…and tapped the burning ash into the end of the main fuelpipe.

When they say that cats have nine lives, I hope humans have many more as I just managed to use up at least four in a single day.

*****

I have no idea why but, for some reason, this post went out without the part that I added onto the end before hitting “publish” so here it is as an update. On returning to Tripoli, I decided that I wasn’t prepared to risk it again and so informed AFP that I’d be unable to cover the frontline stuff any more. A beautiful girlfriend and the magnificent Max are two very good reasons as to why I’m not prepared to risk my life for a picture. I’m based in the capital for the rest of the assignment. Relax, Mum! :)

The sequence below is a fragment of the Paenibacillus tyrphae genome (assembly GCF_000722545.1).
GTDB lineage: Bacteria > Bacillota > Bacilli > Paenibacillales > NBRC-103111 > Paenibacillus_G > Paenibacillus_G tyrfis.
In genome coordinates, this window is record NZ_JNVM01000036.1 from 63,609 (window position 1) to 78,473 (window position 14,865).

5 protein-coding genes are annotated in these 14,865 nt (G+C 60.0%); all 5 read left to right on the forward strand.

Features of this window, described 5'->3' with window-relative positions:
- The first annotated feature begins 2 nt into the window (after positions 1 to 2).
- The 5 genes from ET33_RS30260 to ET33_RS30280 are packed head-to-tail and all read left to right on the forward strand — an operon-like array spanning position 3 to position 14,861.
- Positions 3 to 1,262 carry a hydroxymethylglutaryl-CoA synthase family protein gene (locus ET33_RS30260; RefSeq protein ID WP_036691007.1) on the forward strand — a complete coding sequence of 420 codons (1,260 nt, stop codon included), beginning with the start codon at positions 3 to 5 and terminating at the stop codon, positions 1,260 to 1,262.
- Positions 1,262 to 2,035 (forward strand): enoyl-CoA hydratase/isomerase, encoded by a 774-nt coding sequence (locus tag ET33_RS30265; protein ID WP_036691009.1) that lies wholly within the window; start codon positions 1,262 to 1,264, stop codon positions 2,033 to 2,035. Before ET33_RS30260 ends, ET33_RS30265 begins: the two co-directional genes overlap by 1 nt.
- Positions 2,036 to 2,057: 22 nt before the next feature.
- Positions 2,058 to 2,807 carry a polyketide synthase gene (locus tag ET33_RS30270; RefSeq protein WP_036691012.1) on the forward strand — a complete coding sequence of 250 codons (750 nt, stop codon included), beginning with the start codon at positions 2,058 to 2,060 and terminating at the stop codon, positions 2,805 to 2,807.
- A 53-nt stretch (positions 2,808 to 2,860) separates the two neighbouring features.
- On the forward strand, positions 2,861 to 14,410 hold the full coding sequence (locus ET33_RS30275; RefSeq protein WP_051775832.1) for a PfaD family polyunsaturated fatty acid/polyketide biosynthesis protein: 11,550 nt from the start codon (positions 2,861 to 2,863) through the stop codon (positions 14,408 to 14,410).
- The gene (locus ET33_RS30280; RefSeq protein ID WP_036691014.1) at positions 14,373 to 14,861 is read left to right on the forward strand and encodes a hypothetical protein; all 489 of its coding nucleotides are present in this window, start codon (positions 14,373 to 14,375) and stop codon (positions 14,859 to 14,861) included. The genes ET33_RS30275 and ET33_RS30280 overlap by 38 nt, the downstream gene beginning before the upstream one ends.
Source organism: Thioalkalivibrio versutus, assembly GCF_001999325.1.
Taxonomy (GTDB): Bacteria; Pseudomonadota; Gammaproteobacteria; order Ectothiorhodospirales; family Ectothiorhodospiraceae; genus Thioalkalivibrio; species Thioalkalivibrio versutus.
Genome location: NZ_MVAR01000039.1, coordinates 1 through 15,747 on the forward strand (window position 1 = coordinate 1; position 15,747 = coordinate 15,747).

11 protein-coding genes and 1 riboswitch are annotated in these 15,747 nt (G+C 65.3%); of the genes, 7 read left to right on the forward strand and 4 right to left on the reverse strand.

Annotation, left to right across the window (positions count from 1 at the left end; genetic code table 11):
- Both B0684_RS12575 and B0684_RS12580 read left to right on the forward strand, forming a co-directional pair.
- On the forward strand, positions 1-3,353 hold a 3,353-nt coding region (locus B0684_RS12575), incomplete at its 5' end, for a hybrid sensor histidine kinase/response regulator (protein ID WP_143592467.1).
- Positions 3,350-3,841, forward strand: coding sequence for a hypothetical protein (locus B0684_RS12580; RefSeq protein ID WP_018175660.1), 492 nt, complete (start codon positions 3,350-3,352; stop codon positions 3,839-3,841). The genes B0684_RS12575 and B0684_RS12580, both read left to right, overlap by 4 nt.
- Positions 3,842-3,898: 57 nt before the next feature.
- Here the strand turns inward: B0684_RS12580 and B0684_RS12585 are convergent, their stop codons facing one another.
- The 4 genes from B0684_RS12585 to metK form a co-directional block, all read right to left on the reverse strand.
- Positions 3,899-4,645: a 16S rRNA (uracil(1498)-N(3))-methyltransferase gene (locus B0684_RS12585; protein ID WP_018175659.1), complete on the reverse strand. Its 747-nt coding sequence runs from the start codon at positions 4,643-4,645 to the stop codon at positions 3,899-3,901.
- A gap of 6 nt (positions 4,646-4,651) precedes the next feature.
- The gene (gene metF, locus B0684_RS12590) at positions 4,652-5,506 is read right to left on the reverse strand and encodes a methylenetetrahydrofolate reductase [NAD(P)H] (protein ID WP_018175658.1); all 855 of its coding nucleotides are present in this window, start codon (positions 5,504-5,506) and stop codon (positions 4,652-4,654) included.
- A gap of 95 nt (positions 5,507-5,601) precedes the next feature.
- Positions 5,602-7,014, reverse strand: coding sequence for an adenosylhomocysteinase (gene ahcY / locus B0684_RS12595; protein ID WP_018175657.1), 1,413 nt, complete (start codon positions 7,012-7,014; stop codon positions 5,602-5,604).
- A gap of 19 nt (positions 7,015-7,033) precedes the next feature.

*****

Part one of this assignment can be found here.

 

35 Responses to “Fear and reloading in Libya”

  1. Wow. Not sure what else to say.

    Posted by Kirsten
  2. Sounds hectic. Be careful.

    Posted by Michel
  3. Incredible stuff. Great shots and utter muppetry all in one post :)
    Stay safe and keep them coming.

    Posted by Garry
  4. Outstanding imagery, my liege!

    Posted by akin
  5. Hard to think what to say…at some points shocking, others you just have to laugh out of sheer amazement. Thanks for a great insight once again.

    Stay safe

    Posted by Jonty
  6. Exciting to read and some great shots Leon but take care man, sounds like you’ve been at the pointy end.

    Posted by Miles
  7. Jeez mate, good job you had prior training with the London riots before you left for Libya. Think I’ll stick to the normality of grip n grins and pressers thank you. Great images Leon.

    Posted by Will
  8. Lord almighty, I’m sort of with Kirsten. Pretty gobsmacked.